Looking back on the three weeks of day skipper overall, I fail to see how anyone can truly understand and absorb the requirements and put them into use on a ‘part time’ basis.  The quality of experience to be had from a week in ‘school’ followed by a week putting into practice cannot be over stated.  For me it goes a long way to justifying the PST course, not only to myself, but to those that may claim fast track sailing courses don’t work.  I firmly believe all five of us are better qualified now to plan and execute a passage (cross channel or coastal) than we would have been doing this piece meal over winter followed by a holiday somewhere weeks, maybe months later.

One thing I would say in closing, read!  The time I spent before the course reading the texts about weather and navigation and subsequently about sail trim and boat handling (all RYA publications) proved invaluable.  If you are planning to undertake the Day Skipper theory, don’t rely on the ‘course notes’ they are next to non existent, I can’t believe they come from the same organisation that produces the great core texts on each subject.

But most of all, go and do it!

Some edited shots of the course and people

I’ve finally got round to editing some of the pics taken over the past few weeks of Module one.  The sources are from myself, John Bruce and Dennis Ross (I’ve yet to figure out how to credit them in PB), naturally I’ll claim any that you like?!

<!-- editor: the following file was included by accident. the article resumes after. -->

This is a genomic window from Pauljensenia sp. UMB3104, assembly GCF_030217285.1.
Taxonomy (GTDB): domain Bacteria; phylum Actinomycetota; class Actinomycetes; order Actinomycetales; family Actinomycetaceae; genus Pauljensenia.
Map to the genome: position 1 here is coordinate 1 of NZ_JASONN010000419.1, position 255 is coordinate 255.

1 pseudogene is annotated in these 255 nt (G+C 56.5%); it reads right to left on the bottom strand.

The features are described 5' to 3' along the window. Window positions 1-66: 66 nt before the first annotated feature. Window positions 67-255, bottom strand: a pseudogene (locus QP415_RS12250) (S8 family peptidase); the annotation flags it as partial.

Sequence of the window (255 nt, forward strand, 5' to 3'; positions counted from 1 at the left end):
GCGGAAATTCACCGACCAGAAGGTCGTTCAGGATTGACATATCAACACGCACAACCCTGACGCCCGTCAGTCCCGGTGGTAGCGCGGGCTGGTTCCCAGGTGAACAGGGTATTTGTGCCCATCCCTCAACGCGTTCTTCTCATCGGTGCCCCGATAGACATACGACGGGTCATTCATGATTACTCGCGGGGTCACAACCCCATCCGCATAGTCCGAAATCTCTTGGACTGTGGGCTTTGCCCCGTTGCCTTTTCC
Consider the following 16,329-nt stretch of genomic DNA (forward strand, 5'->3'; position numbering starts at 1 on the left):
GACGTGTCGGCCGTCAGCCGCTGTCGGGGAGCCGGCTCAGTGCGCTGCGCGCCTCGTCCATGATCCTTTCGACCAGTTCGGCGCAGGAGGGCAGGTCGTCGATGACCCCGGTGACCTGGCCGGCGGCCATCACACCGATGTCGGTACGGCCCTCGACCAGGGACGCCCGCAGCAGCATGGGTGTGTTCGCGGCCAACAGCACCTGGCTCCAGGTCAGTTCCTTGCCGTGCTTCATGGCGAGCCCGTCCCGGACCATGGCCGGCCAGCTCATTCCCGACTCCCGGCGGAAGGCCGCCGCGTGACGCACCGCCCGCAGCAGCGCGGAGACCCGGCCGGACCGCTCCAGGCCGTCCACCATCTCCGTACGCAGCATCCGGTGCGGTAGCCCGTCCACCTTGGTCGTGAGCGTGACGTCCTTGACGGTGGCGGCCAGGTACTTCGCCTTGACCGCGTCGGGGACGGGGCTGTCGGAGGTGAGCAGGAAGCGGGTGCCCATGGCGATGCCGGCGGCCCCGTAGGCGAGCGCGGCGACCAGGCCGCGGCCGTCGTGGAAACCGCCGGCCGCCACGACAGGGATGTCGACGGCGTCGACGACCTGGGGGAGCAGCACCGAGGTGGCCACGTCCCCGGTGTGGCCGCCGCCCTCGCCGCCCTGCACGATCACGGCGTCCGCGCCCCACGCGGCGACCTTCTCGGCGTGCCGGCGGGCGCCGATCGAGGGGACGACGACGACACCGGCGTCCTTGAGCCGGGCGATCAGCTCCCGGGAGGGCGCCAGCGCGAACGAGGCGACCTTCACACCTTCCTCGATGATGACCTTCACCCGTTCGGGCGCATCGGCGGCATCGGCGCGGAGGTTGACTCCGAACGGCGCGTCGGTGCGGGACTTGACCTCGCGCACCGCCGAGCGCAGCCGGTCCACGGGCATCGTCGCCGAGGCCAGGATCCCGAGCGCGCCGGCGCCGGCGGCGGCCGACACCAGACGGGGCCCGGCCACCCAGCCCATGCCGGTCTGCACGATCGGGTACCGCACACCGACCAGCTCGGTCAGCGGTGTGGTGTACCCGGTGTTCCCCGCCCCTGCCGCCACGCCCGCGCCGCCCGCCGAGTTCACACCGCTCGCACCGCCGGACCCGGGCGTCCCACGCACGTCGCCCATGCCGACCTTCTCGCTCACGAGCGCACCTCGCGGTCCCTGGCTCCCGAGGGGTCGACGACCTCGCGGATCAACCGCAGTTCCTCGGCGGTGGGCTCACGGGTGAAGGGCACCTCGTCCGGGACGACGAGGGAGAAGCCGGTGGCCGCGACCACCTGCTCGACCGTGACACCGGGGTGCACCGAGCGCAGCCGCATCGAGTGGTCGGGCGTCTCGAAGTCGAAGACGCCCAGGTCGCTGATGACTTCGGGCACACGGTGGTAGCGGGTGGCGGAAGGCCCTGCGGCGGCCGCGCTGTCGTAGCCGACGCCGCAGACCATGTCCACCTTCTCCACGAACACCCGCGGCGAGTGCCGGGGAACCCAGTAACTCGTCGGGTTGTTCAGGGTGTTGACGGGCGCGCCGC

There are a LOT of shots that need filtering and then a bit of attention, so this will continue to grow.

PST Album here

A relaxing week off. Day two and time to start a catch up.

PYD, Professional Yacht Delivery, the guys I’ll be sailing with from June for six months have already got me booked onto a vessel three days after the course finishes.  No rest of the wicked.

No real details yet, although I assume I’ll be on as mate or hand for this first trip.  The boat, a Najad 405 so starting as I hope to go on with a proper offshore going vessel.

Trip runs from Largs near Glasgow round into the Med and Menorca.  Circa 17-21 days I have been led to expect.  Needless to say I cannot wait!

My PYD deck jacket and polo shirts have arrived.  I’ve been told I can use the jacket (as its very nice) already, but I’ll feel like a bit of a fraud strutting round Cowes in it when I’ve yet to complete my YM! We’ll see!

Things have progressed well to date and though its been overlooked a little, we  (the team of five undertaking Module One) are all now qualified as Day Skippers and have already undertaken five offshore passages acting variously as skippers and hands.

A week off now to regroup, repack and refresh, then back to seven days intense coastal skipper theory….from there?  Straight back on the boats for fourteen days beasting.  Gotta love it!!